It’s also just fun to go really big. If you work on canvases you’re stuck in a little studio by yourself, and it’s quite lonely. But to work on a mural, you have to get helpers, you have to get a team around you, and you get to talk and interact with the public somewhat, just because it’s a bit of a spectacle. Having everyone around, and music going, and talking and people stopping and asking questions. I would get crazy lonely stuck in a studio making a painting.
How do you prepare for making a mural?
AB: It depends. Sometimes clients will want a really clear plan and sometimes it’s more you can do whatever you want. So it really does change, and both have their pros and cons.
Even when I do plan, if there’s a really specific idea in mind, it will always end up changing a little bit anyway. When you’re making something on a small scale, and then applying that to a space, things will always change.
The one I’ve just done for Everpress, for instance, there’s so many things that we actually changed at the last minute. That’s just because once you’re in a space, you can kind of see what you need, or that plant actually hides that bit of the work, so let’s just move that across a little, and maybe put this thing in. It’s about really thinking about the work in the environment, and it will always change.
Would you say you’re a perfectionist?
AB: Definitely. To my detriment sometimes. I think because my work is arguably quite simple really, it’s just big bold shapes. I always feel you can keep stuff simple like that, but it has to be done to absolute perfection. The best compliment that I can get is when someone says, “Oh, it’s like vinyl stickers that you put on the wall because it’s just painted so crisp.” With my art collective, I have a team of all-women painters that come and help me in each work, and that’s what they help me do. I’ll do the big design and then they will clean the lines, and the cleaning of the lines to me is the most important part, because that’s what makes it work. So yeah, you can have really simple works, but it just has to be so crisp. I think that’s where my perfectionism really comes out.
What’s it like working with an all-female crew?
AB: I only hire women on my site, and people think it’s a political decision, but it’s not really. You would never walk past a group of male builders on a site and think, “Oh, wow, that’s a political statement that they’re making by only hiring men.” I just prefer to work with women, and women are underrepresented in terms of street art as well. People always walk in and say, “You guys are like a feminist art crew.” And we all are feminists, and would all happily describe ourselves as so, but it’s not really that political. It’s just young women coming together and painting and having a laugh and teaching each other about our cultures. I don’t think it’s that radical.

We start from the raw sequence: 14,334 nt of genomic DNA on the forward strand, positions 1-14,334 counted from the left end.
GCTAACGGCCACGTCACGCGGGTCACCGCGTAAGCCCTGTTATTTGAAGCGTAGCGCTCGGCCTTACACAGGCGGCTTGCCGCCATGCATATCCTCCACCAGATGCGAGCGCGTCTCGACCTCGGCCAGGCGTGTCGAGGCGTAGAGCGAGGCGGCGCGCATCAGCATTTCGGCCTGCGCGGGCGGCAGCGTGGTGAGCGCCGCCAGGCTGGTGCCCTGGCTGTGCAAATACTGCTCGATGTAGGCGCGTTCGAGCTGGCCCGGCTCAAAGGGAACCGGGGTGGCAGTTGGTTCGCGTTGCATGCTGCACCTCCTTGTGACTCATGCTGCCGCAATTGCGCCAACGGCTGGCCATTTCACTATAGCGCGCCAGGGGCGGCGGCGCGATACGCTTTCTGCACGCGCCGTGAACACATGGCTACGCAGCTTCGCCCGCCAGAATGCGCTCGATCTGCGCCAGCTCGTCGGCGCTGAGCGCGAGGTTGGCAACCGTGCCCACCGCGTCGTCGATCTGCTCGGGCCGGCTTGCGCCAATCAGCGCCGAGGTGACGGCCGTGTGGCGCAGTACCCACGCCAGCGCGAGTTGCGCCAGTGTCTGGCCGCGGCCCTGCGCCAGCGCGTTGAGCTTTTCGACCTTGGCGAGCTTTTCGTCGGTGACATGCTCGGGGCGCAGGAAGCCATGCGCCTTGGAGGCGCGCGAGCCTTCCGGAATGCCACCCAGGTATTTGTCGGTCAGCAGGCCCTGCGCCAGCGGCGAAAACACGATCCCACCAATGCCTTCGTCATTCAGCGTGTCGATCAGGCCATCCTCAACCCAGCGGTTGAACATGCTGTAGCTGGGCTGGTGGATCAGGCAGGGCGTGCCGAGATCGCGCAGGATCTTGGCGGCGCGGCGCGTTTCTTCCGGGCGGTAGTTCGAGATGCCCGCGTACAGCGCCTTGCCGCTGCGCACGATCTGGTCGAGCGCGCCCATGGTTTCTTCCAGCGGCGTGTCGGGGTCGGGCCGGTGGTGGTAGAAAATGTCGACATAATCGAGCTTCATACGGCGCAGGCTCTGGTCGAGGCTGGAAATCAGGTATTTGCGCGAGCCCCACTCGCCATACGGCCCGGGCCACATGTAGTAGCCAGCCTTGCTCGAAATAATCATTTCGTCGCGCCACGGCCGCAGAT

It’s like a therapy wall
I always say that the wall, it’s like a therapy wall. As soon as you start painting, and we’re all there together, it just all comes out. My dream, maybe on my next mural, is to make an audio recording of some of the conversations we have as we’re painting. Because it ranges from us bitching about who we are dating, to exes and boys and girls, to government sanctions in the Ukraine, there’s no in between.
I just have all these women that I work with are just so amazing as artists in their own right, and are so smart. And I think the conversations we’re having are brilliant and vital. We’re talking about the problems with art schools, being artists, being female artists, being street artists, and to me these great conversations are what the work is about. The wall brings it out.
I think that’s a really interesting point, about the process being as important as the final mural.
AB: I think it’s really important to showcase the other people that have helped me make the mural possible. In the past I’ve worked on murals, and there’d interviews saying things like, “Aretha Brown’s mural, Aretha Brown!” but in reality there’ll be six or seven women that have helped me. And it just felt so wrong. Like, yes it is my design, but women do so much kind of labour in the background that doesn’t get any recognition.
I just prefer to work with women
What gives you hope?
Working with other young women – and I keep saying women but of course I mean women and non-binary people, all femme folk – is amazing. It just gives me so much hope. There’s just so many untapped, amazing female artists that are out there, and I’m privileged to have had some of them come and help me work on my murals.
Something I always tell them is just to go bigger. It’s such a metaphor, but a lot of female artists will go smaller with their work, pieces will get smaller and smaller as they go along. I say go big on the next work, do a wall and just go bigger, bigger, bigger. It is quite masculine in that sense, to kind of really take up space, but that’s what it’s all about.